It’s historic! Europe moves to electric cars in 2035

After months of debate and intense lobbying, MEPs voted to end the sale of (new) petrol, diesel and hybrid cars in 2035. De facto, only electric cars can be sold, excluding the second-hand market.

Fuels are still an option

Gasoline and diesel vehicles will still be able to run in the EU after 2035. The law only covers the sale of new vehicles.

Europe will be the first major market to change ahead of China and the United States, but Norway has already set a deadline of 2025 and Israel 2030.

Hybrids and electric are taking over

Under the influence of European standards, public subsidies and the growing supply of hybrids and electric vehicles, petrol vehicles are already on the decline. This has mainly benefited soft hybrids (petrol and diesel), which accounted for a quarter of European sales in the first quarter of 2022.

Plug-in hybrids accounted for 8.9% of the market, and electric hybrids for 10% (+ 53.4% ​​in one year). Rather high-end at the moment, they are becoming more numerous on Dutch, Swedish or German roads in particular. But they are far from zero emissions, their emissions are even comparable or worse than those of a gas car if their owner does not recharge them.

Most Europeans now think their next car will be hybrid or electric, according to a European Investment Bank survey.

One big question remains: “What will drive a home to switch to two electric vehicles?” Says Eric Kirstetter of Roland Berger. “People are likely to cling to a combustion vehicle for fear of weekend or holiday travel.”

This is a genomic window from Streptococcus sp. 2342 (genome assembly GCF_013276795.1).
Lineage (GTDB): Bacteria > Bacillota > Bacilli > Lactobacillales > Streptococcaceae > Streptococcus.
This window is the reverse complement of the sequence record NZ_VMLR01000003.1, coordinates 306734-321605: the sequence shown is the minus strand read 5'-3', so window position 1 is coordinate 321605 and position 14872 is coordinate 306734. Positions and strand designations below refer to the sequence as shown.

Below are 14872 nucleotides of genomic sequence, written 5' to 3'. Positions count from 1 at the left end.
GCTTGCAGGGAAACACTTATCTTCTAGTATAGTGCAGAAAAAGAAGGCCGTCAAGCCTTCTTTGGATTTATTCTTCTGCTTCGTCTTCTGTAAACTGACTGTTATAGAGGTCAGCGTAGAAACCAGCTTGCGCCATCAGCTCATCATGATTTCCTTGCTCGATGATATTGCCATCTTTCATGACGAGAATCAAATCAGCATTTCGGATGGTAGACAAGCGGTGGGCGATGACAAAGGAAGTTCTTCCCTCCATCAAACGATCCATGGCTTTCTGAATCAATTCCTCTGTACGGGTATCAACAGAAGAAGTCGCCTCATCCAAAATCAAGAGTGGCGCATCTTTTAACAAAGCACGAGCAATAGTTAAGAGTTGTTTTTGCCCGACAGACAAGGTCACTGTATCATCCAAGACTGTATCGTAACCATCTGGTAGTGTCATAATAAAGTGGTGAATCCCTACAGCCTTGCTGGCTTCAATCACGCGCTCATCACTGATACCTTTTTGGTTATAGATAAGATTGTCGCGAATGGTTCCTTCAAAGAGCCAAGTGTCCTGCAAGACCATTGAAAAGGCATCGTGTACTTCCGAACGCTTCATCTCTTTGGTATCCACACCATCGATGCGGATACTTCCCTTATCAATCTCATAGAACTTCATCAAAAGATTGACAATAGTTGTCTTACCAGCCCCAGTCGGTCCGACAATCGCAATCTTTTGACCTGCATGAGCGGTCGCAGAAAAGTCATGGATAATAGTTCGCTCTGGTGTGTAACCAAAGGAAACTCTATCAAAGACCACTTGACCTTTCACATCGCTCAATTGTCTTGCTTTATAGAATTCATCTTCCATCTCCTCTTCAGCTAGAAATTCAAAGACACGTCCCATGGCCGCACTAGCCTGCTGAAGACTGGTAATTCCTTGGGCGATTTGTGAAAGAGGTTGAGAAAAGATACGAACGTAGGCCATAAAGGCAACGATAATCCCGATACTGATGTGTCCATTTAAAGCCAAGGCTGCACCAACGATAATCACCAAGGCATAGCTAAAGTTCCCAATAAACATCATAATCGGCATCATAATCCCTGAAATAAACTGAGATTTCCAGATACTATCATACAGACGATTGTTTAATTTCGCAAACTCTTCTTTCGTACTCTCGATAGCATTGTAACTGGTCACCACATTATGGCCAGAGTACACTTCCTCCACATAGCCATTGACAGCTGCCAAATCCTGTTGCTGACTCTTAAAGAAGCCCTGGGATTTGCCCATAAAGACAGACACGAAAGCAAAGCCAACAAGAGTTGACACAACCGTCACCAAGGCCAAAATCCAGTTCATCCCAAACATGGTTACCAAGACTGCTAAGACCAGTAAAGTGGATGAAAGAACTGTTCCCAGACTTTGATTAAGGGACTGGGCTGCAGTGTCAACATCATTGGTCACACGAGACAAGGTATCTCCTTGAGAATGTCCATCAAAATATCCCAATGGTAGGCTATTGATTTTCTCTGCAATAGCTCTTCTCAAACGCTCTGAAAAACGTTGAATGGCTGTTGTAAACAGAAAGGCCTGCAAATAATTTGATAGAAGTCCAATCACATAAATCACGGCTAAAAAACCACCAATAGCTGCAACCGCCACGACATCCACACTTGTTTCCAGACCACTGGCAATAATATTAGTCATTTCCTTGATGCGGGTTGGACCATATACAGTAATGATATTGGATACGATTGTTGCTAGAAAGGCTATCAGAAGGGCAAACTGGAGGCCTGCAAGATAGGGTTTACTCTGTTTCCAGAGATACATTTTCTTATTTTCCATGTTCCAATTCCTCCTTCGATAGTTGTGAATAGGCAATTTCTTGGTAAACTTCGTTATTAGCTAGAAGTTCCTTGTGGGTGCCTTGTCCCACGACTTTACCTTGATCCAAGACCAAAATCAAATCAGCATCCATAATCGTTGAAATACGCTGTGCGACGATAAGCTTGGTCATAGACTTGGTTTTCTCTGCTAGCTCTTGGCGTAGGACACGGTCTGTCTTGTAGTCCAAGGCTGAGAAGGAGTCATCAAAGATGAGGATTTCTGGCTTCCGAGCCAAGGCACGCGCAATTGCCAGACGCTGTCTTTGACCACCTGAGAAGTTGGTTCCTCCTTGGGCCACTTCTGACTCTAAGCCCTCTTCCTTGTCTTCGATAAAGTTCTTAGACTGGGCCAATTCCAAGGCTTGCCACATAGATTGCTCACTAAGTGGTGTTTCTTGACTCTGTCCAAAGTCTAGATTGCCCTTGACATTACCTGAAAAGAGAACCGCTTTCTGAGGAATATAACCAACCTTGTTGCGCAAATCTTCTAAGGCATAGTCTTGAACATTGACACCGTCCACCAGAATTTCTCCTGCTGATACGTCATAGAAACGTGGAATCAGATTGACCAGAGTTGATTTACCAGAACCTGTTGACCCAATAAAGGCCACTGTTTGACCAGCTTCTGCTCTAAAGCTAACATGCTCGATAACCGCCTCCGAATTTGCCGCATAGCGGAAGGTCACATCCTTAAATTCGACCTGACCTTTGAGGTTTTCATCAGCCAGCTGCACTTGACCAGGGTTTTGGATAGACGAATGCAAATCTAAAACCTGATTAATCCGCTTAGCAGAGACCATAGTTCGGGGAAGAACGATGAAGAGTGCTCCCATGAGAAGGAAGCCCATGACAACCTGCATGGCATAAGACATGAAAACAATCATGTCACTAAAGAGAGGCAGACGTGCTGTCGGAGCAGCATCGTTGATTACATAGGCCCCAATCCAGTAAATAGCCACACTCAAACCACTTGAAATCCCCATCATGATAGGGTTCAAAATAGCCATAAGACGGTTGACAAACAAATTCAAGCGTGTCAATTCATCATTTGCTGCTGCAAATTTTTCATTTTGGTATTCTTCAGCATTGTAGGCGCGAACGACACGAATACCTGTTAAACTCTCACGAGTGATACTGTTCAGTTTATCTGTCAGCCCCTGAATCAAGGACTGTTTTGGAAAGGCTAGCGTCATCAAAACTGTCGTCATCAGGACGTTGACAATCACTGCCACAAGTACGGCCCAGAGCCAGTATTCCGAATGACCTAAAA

The car, a luxury product?

The prices of electric cars, which are now much higher than those of internal combustion engines, could go down quite quickly as they are mass-produced and the cost of batteries goes down.

The Stellantis group (Peugeot, Fiat, etc.) estimated at the beginning of 2022 that parity could be reached between 2025 and 2030, but the prices of many materials have skyrocketed since then.

“Electricity will remain structurally quite expensive for a while. We are moving towards a market that is increasingly geared towards people with more means,” warns Eric Kirstetter.

In the second-hand market, which worries most motorists, electric models are also beginning to multiply.

On the other hand, the price of thermal cars should increase with the increase of government sanctions. Thermal power plants could experience an unexpected effect on the second-hand market, according to Kirstetter.

The industry needs to change

France, Germany, Spain, Italy … In each of these countries, the automotive industry represents an important part of industrial jobs.

But in the manufacture of electric vehicles that require less labor than thermal vehicles, the energy transition could destroy many jobs, despite the establishment of battery factories. In France, for example, the switch to electricity could lead to the loss of 65,000 jobs out of the 200,000 in the sector, according to the automotive platform (PFA).

This transition is also an “unprecedented opportunity” for start-ups such as Tesla and Chinese manufacturers, with the support of their government and an expanding local market, says Felipe Muoz of Jato’s cabinet.

Less emissions

“Electric vehicles powered by low-carbon electricity offer the main potential to decarbonize land transport, in life cycle analysis,” that is, even including the manufacture of batteries, emphasize climate experts. ‘UN (IPCC).

Without exhaust gas, the electric car also does not pollute the air in city centers. But it is not “green” for all this, because it is necessary to produce the electricity that animates it, which is done with coal-fired power plants in certain countries.

When it comes to battery manufacturing, its main components come from mining, in countries with often non-existent or incomplete social standards.

Extracting and processing them creates new strategic dependencies, for example in China, and recycling them is still expensive.

Leave a Comment